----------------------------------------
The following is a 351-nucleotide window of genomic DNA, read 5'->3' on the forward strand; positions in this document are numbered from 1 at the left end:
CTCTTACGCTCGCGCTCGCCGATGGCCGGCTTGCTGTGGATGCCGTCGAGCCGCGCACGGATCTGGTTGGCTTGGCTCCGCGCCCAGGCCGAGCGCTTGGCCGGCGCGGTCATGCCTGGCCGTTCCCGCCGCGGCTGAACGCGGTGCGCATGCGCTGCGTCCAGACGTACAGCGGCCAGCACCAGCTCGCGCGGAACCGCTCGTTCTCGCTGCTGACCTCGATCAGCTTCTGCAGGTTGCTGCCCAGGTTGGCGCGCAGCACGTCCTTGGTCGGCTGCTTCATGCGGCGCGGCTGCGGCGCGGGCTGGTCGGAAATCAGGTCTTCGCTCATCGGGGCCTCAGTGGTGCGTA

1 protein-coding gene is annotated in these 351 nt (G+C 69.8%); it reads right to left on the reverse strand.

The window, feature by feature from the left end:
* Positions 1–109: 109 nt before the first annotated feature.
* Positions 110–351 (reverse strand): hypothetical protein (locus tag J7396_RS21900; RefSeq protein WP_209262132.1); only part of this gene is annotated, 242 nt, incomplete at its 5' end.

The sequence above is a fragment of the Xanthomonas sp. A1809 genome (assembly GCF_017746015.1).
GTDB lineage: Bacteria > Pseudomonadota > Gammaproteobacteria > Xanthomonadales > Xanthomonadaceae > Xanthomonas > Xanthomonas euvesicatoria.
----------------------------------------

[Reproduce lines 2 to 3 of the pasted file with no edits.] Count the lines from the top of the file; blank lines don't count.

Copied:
CTCTTACGCTCGCGCTCGCCGATGGCCGGCTTGCTGTGGATGCCGTCGAGCCGCGCACGGATCTGGTTGGCTTGGCTCCGCGCCCAGGCCGAGCGCTTGGCCGGCGCGGTCATGCCTGGCCGTTCCCGCCGCGGCTGAACGCGGTGCGCATGCGCTGCGTCCAGACGTACAGCGGCCAGCACCAGCTCGCGCGGAACCGCTCGTTCTCGCTGCTGACCTCGATCAGCTTCTGCAGGTTGCTGCCCAGGTTGGCGCGCAGCACGTCCTTGGTCGGCTGCTTCATGCGGCGCGGCTGCGGCGCGGGCTGGTCGGAAATCAGGTCTTCGCTCATCGGGGCCTCAGTGGTGCGTA

1 protein-coding gene is annotated in these 351 nt (G+C 69.8%); it reads right to left on the reverse strand.